When a formerly thriving civilization suddenly hits the skids and starts barely producing anything of note, we start to conduct a postmortem to figure where it went wrong. Any one decision leads to others, and so at some point, there is a stepping-off of the right path and a rambling descent down another, reacting to past errors with future ones, until the end is reached.
Western Civilization has been several civilizations. Greece, Rome and modern Europe all come to mind, but America, Canada, Australia and the UK are part of it too. Now that all of these are failed, we find ourselves wondering what force could convert the most advanced civilizations, not just technologically but intellectually, into corrupt backwaters?
Perhaps the most likely answer is that they died of success. Many things do, because to succeed is to leave behind one set of problems and take on another. The success in this case went to “the people,” specifically the middle class, and they then took over these nations and ran them according to their values. These then shattered everything good about the West.
Middle class values reflect how one achieves social status in the middle classes: working hard, offending no one, making a public show of religion, supporting your nation, getting good deals at the store, and making your own business succeed by selling to those less fortunate than you.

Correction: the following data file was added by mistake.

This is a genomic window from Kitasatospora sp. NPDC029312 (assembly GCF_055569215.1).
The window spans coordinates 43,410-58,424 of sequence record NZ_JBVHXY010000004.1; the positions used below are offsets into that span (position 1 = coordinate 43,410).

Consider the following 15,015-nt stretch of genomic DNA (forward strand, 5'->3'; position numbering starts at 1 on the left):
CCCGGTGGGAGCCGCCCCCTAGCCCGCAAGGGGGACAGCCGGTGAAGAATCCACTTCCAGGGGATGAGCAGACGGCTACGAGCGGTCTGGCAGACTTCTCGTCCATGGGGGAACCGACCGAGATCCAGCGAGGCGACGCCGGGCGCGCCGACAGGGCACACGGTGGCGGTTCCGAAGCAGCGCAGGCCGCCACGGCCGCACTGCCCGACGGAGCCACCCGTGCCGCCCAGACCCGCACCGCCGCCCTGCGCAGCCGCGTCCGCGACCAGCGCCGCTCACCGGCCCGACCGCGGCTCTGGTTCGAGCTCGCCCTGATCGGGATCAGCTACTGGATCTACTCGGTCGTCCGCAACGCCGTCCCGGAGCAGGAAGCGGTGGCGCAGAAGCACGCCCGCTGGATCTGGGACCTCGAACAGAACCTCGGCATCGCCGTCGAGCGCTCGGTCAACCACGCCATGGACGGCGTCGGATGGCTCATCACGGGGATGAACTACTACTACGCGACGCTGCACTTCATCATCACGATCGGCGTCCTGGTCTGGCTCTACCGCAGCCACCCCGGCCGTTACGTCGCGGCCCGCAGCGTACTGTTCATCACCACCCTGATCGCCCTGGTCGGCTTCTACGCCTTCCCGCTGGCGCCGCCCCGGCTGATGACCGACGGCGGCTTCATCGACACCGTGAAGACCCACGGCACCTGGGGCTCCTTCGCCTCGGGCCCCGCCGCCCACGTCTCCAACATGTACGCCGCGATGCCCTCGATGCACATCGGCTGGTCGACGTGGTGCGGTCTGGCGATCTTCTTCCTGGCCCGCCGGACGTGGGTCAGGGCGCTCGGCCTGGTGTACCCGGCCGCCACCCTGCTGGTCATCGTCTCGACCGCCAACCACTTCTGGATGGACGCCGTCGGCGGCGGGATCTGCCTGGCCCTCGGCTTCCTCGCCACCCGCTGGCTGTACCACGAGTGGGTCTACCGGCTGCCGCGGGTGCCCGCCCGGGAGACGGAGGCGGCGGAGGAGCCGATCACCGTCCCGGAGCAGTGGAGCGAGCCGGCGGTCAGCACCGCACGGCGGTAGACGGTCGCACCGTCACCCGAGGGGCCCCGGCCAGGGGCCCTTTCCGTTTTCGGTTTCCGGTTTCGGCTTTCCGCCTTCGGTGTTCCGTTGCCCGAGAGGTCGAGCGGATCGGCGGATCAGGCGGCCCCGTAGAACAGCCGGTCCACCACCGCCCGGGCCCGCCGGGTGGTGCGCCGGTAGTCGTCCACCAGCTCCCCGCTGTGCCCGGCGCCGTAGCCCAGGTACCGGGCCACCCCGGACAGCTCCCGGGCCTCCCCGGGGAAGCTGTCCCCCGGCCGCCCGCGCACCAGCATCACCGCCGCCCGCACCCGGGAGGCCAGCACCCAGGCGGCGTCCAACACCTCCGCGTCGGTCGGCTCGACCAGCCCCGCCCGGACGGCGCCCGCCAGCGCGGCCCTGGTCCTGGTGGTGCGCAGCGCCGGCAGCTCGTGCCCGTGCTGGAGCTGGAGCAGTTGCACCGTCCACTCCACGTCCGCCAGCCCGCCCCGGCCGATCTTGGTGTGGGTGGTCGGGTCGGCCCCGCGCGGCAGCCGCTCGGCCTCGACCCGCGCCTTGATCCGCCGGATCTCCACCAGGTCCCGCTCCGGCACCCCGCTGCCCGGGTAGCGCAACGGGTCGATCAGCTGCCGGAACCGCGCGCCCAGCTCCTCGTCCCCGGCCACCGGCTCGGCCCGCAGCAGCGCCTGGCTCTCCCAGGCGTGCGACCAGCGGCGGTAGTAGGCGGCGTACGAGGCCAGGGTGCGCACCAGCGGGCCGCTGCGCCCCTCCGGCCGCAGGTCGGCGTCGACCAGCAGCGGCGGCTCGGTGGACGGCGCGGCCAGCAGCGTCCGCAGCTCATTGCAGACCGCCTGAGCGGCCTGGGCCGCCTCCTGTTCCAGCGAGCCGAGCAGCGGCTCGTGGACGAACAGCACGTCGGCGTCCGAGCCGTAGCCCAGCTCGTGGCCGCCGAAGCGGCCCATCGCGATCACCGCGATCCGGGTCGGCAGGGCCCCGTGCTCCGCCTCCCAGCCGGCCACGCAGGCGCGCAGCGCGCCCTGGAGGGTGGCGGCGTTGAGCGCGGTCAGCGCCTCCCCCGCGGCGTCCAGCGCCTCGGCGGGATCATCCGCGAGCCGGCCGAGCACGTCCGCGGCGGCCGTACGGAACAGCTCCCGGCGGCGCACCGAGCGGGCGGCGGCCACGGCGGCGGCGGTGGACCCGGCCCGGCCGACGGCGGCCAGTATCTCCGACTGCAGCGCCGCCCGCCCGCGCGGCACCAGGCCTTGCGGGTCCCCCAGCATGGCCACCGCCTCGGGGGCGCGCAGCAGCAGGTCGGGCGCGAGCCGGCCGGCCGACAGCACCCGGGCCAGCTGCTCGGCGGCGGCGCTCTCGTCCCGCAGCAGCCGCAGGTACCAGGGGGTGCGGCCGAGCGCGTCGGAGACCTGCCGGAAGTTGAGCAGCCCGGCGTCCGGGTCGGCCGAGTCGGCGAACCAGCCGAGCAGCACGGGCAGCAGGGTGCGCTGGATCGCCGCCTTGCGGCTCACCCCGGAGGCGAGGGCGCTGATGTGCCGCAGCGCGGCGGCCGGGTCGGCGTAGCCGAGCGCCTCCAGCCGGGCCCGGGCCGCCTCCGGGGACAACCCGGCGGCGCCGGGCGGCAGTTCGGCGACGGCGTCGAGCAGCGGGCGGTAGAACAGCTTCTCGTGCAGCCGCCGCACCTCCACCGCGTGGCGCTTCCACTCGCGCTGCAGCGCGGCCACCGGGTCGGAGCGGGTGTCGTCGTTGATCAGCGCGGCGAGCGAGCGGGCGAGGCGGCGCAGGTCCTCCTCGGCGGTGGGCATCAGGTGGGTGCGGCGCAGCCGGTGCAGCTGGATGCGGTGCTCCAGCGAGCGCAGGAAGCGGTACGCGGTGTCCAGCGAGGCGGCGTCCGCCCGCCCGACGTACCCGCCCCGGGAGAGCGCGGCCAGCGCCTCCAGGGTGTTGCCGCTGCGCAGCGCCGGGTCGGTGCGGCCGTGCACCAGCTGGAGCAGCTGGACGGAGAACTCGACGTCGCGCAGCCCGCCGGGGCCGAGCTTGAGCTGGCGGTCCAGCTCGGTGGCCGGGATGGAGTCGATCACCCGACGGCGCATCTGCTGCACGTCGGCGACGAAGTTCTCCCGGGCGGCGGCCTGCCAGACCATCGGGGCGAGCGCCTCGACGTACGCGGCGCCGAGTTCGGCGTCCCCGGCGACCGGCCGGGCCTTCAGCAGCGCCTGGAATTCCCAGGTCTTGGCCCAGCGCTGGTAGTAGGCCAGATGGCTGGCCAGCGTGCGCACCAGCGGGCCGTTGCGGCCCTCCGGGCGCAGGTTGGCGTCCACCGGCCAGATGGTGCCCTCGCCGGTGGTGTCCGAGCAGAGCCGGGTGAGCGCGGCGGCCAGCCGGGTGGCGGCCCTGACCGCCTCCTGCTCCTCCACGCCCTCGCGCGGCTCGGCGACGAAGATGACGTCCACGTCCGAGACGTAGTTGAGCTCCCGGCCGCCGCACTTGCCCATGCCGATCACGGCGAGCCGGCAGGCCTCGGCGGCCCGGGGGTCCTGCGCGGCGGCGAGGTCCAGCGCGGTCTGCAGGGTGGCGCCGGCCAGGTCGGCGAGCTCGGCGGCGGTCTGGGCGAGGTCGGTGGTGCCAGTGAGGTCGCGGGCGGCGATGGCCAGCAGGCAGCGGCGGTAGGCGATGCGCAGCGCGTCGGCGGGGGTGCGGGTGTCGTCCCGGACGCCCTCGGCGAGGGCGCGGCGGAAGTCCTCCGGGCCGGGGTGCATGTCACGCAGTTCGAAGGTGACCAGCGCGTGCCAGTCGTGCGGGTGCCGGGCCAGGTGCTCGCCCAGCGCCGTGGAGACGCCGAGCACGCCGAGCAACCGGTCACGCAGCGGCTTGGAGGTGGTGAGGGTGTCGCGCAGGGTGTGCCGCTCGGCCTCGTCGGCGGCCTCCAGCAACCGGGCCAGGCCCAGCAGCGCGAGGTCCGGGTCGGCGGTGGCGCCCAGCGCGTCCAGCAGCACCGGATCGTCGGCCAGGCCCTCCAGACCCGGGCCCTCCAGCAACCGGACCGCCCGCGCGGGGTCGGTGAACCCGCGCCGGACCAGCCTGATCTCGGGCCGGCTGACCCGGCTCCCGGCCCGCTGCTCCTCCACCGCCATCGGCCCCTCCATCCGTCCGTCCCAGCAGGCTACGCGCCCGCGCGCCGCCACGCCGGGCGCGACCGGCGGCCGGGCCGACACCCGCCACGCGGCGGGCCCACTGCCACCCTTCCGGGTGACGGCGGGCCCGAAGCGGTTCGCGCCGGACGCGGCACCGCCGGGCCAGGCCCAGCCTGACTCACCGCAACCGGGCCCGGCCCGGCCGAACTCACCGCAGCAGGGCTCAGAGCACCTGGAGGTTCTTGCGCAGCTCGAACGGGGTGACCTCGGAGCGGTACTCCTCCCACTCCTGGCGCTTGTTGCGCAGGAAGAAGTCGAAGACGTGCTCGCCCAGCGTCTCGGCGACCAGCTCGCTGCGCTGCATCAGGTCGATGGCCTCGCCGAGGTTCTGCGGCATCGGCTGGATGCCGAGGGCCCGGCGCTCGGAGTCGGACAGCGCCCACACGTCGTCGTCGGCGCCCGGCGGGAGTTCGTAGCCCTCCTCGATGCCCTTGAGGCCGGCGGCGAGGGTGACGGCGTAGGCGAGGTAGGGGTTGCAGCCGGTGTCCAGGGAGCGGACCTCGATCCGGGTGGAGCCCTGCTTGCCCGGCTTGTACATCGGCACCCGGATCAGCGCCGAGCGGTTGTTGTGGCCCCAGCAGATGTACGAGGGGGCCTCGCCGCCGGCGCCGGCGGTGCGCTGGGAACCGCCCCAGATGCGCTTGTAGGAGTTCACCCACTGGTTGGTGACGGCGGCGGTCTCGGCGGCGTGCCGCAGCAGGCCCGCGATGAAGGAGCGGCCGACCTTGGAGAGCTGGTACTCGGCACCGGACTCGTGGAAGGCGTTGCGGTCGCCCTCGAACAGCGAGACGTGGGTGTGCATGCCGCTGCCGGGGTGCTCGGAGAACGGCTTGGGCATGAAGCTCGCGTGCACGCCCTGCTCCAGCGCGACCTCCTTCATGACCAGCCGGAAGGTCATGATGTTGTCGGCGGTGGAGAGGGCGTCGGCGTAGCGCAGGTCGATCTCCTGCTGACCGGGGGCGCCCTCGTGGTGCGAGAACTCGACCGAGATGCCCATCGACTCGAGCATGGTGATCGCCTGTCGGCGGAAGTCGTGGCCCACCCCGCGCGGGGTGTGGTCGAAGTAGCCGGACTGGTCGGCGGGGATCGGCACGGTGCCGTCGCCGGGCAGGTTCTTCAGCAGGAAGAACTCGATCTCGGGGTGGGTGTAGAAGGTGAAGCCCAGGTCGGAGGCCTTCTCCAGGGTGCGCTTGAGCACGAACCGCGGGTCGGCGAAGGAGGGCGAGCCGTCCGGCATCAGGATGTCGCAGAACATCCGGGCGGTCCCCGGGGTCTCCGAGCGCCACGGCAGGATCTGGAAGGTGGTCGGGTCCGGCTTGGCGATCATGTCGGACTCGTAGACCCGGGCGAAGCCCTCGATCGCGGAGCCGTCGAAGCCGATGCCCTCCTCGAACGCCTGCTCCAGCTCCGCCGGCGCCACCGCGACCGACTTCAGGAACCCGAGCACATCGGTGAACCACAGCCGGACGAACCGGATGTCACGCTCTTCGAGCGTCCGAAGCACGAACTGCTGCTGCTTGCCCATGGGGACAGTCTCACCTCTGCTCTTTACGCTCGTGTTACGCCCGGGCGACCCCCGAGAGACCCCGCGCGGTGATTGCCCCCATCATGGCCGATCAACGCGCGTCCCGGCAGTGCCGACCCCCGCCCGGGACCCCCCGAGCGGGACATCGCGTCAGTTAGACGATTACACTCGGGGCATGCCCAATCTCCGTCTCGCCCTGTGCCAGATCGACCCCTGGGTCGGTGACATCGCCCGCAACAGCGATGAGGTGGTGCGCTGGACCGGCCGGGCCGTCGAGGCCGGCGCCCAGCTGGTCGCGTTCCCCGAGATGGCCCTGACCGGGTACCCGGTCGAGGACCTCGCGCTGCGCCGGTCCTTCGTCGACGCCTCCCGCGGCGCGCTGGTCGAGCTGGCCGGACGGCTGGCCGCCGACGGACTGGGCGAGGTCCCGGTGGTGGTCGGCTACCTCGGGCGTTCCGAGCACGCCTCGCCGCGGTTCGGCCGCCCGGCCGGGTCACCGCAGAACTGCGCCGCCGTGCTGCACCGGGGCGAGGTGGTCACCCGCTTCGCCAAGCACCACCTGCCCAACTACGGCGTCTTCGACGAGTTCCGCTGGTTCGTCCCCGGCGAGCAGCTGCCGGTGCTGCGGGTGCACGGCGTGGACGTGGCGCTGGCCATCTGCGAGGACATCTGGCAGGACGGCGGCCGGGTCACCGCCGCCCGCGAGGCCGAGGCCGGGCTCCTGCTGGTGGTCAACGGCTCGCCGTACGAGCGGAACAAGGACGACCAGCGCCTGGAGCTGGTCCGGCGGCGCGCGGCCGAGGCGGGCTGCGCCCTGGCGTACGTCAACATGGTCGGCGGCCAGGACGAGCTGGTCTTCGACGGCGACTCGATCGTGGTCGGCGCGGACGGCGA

But ultimately, middle class values are entirely self-referential within society, and focused on the individual, which makes them oblivious to consequences beyond a daily life of transactions. We might blame capitalism for this, but really it is a cultural choice, because it reflects how the middle class make their money and think of their world: taking civilization for granted, and trying to figure out how to capitalize on it and become wealthier as individuals.
The middle class worldview anchors itself in an outlook toward safety, which is not what we mean when we think of “workplace safety,” but in avoiding risk of social censure to the individual. The middle class hates any divisive, offensive, controversial or even simply difficult point of view; for them, it is more important that “we all get along” as the kindergarten teachers say, so that the sales of goods and services can continue.
In the same vein, the middle class hates goals. To them, the goal is innate: sell stuff. Any goal or purpose will rock the boat and interrupt the selling of stuff. It will also be controversial, which could drive away customers. The middle class — whether shopkeeper, banker, doctor, painter, lawyer, plumber, or architect — tends to treat civilization as a given and figure that we should never deviate from our current path, which means more democracy and more selling of stuff.
The middle class believes strongly in compassion. To them, empathy is advertising. The local business that sponsors a little league team, helps with the park clean-up, or supports equal rights for everyone and unlimited immigration is seen as good by its customers, mainly because these acts are anti-negative. They deny no one anything, and seem to empower others to live a better life, which is exactly the message the middle class wants to send about its business: “we bring you a better life…for a small fee, of course.”